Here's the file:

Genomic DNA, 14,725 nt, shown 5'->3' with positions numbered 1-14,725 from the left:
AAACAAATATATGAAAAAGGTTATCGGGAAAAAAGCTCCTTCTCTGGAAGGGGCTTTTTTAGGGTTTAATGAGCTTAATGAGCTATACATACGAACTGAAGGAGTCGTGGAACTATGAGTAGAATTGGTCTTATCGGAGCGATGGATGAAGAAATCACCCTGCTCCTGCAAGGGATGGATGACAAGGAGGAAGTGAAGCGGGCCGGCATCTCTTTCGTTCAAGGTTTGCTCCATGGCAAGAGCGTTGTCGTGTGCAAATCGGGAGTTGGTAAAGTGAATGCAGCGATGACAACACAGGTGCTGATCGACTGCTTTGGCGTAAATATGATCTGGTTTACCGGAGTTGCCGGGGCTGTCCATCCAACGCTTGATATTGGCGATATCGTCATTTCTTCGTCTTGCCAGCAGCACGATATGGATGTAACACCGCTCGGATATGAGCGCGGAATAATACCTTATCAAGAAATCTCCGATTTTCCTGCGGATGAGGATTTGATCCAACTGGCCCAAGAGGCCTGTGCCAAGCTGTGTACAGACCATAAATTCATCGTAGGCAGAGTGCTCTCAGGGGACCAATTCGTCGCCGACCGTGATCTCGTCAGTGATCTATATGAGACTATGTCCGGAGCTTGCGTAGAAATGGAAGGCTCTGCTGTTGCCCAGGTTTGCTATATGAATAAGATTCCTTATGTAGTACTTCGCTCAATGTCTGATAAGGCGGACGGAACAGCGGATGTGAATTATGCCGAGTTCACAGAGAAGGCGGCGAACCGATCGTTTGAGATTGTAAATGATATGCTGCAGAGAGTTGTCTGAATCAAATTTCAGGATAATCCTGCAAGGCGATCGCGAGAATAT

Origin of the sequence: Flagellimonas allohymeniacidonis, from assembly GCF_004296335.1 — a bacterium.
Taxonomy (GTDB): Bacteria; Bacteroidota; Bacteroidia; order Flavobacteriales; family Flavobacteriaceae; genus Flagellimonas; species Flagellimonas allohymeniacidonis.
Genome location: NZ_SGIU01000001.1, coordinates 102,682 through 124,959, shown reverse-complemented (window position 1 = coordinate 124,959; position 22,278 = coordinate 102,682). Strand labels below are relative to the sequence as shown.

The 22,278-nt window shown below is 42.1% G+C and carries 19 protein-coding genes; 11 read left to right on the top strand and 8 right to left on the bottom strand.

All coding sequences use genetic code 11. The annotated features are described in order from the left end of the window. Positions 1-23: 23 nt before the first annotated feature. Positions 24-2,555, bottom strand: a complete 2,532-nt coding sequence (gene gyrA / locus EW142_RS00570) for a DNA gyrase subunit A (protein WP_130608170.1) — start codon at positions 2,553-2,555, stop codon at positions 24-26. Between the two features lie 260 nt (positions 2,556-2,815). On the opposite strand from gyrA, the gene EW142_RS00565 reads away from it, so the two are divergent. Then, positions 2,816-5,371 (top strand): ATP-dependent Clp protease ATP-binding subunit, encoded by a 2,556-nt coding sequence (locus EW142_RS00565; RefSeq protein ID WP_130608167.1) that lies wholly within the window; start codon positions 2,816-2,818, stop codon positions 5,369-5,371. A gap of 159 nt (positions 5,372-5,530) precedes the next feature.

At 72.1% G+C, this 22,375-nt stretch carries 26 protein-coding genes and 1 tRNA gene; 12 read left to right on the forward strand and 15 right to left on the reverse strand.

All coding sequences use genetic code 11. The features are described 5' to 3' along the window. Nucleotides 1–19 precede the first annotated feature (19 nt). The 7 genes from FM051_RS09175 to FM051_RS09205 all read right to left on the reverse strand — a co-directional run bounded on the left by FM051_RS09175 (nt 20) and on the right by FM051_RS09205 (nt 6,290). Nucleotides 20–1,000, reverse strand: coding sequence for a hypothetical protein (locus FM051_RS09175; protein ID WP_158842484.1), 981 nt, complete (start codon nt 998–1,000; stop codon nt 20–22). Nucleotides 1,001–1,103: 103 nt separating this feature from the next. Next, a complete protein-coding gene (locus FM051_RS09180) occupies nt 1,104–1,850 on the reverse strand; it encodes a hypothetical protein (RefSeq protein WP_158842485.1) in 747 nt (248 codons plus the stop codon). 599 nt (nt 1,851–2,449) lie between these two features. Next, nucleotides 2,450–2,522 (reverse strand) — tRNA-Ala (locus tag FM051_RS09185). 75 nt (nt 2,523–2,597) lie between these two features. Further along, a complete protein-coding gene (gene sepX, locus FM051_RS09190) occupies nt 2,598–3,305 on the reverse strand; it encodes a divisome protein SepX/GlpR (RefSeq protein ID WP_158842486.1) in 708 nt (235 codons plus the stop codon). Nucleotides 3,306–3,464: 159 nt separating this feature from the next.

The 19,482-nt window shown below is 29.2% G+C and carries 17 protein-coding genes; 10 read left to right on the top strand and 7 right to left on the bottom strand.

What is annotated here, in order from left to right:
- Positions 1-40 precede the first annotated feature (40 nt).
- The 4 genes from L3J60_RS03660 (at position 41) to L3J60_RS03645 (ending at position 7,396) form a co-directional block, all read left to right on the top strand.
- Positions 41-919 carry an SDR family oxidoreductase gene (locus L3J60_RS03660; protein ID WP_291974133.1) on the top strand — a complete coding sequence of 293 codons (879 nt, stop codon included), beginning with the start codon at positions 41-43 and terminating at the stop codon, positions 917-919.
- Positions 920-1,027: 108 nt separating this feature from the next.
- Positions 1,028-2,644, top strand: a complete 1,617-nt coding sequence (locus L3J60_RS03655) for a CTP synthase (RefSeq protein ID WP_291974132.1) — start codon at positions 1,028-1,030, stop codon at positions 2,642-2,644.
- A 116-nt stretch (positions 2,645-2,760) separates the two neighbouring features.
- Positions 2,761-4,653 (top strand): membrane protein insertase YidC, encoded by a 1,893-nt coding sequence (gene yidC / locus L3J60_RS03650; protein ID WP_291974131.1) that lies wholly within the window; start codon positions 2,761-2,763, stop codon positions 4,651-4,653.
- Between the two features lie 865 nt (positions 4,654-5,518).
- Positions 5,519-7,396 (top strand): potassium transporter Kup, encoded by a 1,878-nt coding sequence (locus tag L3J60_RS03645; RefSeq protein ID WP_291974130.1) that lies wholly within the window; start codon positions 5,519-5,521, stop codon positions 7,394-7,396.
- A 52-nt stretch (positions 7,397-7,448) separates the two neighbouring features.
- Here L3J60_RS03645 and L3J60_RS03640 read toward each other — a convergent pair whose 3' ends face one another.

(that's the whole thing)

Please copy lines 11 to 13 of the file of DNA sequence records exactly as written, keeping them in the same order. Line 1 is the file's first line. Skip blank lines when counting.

What is annotated here, in order from left to right:
- Positions 1-40 precede the first annotated feature (40 nt).
- The 4 genes from L3J60_RS03660 (at position 41) to L3J60_RS03645 (ending at position 7,396) form a co-directional block, all read left to right on the top strand.